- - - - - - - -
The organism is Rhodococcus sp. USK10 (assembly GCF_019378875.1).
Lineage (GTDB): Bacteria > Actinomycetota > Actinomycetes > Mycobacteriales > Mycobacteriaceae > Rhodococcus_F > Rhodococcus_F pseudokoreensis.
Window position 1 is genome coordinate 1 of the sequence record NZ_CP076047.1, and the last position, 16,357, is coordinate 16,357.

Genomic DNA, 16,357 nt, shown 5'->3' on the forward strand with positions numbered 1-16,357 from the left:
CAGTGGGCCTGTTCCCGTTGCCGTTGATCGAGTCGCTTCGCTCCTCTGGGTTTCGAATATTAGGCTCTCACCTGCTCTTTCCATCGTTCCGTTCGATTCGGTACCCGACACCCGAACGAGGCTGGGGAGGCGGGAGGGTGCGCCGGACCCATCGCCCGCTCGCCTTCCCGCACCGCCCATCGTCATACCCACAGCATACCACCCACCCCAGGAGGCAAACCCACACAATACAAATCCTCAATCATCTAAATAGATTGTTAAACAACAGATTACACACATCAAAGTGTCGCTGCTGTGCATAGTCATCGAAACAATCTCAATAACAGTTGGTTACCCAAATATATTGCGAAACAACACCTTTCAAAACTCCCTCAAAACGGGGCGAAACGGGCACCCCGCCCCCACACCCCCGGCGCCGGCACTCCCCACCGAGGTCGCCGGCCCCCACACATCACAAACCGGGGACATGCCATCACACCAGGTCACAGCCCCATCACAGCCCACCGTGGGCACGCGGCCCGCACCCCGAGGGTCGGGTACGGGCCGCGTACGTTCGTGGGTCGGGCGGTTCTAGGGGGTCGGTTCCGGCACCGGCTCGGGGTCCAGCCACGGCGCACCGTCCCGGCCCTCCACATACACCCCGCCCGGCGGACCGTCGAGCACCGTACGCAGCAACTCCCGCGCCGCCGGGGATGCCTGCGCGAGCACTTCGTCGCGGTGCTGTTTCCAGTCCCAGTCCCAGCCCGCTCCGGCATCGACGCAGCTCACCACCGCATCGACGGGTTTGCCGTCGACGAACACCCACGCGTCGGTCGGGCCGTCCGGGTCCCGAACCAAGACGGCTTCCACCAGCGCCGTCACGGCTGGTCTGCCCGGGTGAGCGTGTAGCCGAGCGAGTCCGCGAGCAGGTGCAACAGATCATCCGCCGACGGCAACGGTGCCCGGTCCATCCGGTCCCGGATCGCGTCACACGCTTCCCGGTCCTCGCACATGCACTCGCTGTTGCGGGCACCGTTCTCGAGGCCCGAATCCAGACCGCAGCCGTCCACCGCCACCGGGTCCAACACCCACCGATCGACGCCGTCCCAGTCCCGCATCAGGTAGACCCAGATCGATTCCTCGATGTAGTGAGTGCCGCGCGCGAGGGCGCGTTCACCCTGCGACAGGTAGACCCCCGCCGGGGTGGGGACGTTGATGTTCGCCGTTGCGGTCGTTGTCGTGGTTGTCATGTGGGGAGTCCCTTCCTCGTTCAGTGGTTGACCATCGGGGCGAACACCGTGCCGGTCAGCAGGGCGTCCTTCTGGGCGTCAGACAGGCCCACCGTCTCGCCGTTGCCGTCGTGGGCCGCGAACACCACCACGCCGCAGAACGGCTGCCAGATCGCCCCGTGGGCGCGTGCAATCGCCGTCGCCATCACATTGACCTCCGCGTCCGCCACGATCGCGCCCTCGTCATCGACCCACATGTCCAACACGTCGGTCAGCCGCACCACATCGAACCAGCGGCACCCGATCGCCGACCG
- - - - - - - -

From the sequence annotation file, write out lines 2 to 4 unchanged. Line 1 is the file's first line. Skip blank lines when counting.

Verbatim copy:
Lineage (GTDB): Bacteria > Actinomycetota > Actinomycetes > Mycobacteriales > Mycobacteriaceae > Rhodococcus_F > Rhodococcus_F pseudokoreensis.
Window position 1 is genome coordinate 1 of the sequence record NZ_CP076047.1, and the last position, 16,357, is coordinate 16,357.

Genomic DNA, 16,357 nt, shown 5'->3' on the forward strand with positions numbered 1-16,357 from the left: